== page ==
Abstract excerpt: “International or internal migration as a result of unexpected circumstances, such as that experienced by forced migrants (i.e. refugees, asylum seekers and internally displaced persons), can disrupt established occupations. Occupational therapists have the potential to improve quality of life by re-establishing lost occupations. Research on forced migrants has been increasing within the occupation-based literature and has the potential to inform practice with this population. Our aim was to identify and synthesize current knowledge of the occupational experiences of forced migrants…Based on a total of 320 studies that were identified, 24 met the inclusion criteria. Six themes emerged as a result of the data extraction and synthesis process:occupational deprivation, occupational imbalance, occupational adaptation, occupational change, efforts to maintain and re-establish identity, and outlook for the future.”

OT Now Article – Making the Connection: Why refugee and asylum seekers need occupational therapy services:

In the last month we were contacted by an OT in Quebec, who brought the following OT Now article to our attention: Making the Connection: Why refugee and asylum seekers need occupational therapy services (July/August 2017, open access), by Kara Winlaw, a community OT working in BC at the time of publication. We highly recommend the article!

It is a great read with a strong call to action for OTs in Canada. Here is an excerpt:

“Many professions and organizations within Canada are dedicated to addressing the challenges faced by refugees and asylum seekers. However, by and large, occupational therapists appear to be missing from this landscape… Our lack of professional input with refugees and asylum seekers is not simply a missed opportunity; it fundamentally represents a failure to uphold our professional values… Now, more than ever, is the time to show support for refugees and asylum seekers by ensuring they have access to the same health care services as the rest of the Canadian population.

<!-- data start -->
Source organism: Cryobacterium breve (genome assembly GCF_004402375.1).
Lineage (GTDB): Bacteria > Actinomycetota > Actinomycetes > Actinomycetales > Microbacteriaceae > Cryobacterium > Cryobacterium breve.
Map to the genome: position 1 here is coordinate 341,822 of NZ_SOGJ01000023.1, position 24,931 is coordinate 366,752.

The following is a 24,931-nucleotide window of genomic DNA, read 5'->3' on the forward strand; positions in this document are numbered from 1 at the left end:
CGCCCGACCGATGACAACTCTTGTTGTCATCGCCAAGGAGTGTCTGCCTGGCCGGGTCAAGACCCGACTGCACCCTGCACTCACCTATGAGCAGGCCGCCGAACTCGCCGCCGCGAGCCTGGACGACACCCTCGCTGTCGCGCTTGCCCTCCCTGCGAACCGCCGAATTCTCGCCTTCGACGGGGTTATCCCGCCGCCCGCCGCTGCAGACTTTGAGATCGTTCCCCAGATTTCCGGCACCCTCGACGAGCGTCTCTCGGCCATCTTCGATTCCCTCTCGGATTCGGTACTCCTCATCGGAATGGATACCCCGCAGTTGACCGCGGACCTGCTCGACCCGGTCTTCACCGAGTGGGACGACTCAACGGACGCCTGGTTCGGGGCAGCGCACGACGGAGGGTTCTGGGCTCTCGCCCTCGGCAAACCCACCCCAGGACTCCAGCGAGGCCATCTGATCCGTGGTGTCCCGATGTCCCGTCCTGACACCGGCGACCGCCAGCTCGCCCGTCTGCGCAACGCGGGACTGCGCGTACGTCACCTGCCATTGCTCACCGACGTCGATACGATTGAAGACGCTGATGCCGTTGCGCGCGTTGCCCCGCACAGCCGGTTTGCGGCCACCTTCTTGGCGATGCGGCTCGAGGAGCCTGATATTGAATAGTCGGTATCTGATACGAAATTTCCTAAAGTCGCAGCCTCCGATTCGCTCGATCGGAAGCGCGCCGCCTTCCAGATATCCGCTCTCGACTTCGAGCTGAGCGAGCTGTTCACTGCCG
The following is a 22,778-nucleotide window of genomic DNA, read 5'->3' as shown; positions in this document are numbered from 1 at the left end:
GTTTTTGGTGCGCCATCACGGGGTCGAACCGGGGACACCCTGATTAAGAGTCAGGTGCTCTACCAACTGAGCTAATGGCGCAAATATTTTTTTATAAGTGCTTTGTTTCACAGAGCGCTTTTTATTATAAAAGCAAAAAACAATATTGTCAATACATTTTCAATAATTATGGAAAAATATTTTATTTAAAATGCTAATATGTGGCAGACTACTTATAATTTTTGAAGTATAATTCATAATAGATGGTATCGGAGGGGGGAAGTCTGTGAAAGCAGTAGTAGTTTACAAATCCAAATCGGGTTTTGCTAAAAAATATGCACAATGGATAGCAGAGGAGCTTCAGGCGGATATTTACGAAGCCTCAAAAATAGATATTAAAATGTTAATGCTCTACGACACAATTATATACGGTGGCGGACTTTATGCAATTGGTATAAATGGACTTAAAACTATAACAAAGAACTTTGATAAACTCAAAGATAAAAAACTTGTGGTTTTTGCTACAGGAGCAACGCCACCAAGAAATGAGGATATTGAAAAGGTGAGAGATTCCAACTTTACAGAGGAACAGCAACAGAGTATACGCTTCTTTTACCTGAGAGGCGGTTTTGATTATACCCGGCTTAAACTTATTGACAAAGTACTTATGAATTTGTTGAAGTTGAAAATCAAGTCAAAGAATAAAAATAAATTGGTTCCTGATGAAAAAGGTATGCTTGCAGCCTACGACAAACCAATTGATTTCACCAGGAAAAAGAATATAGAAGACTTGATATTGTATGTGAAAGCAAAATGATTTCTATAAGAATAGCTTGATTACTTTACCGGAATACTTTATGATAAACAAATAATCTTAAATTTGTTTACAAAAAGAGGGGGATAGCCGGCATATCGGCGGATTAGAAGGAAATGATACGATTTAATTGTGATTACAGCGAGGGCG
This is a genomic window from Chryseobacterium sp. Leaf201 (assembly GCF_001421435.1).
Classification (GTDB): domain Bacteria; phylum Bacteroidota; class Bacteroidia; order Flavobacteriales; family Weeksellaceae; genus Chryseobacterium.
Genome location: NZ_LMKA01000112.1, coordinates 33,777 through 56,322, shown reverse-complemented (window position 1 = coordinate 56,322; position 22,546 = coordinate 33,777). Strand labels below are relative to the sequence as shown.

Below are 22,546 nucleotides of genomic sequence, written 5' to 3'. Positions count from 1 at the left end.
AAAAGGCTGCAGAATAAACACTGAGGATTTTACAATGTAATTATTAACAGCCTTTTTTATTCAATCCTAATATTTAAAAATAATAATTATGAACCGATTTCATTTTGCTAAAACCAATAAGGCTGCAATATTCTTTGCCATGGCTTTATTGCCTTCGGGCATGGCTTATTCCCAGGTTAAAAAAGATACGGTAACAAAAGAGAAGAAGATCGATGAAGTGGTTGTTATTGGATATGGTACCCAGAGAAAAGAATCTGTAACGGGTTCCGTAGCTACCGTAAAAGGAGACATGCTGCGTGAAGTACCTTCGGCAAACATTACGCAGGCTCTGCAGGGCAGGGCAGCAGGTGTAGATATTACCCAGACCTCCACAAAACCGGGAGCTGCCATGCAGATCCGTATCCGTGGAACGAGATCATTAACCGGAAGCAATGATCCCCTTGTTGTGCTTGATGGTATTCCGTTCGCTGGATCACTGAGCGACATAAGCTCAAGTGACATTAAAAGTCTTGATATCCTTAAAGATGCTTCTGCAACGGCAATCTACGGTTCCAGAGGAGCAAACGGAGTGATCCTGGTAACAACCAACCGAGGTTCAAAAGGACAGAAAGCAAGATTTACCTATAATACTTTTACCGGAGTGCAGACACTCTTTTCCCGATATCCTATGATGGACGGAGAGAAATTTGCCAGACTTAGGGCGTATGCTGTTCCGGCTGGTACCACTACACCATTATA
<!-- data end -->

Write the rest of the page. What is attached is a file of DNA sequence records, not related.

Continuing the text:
By devoting our time to this cause, we would be confronting one of the biggest challenges in the global community while honouring our historical commitment to social justice (Trimboli & Taylor, 2016)”.
~ Kara Winlaw (2017)

Recent Ethnographic Newcomer Research by Grounded Space in Toronto, ON & Surrey, BC – “Emotional Ambivalence” as key finding:

I have been following the work of In With Forward, a “social design organization” for a few years now, and I have been so impressed with the innovative work that they have been doing in Canada since 2014 – primarily operating in Toronto, Ontario and Surrey, British Colombia. Their aim is to change social services through ethnographic research, collaboration and experimentation, in order to make social support systems more like trampolines, and less like safety nets.

In the last couple years IWF received funding to build Grounded Space, “Canada’s first Social Research & Development Collective”, to continue building capacity and developing effective change-making services that meet the needs of Canada’s most marginalized folks.

Bottom-up, ethnographic, grounded theory research is the backbone of most of their work as they build upward toward prototyping solutions and implementing service shifts with community partners.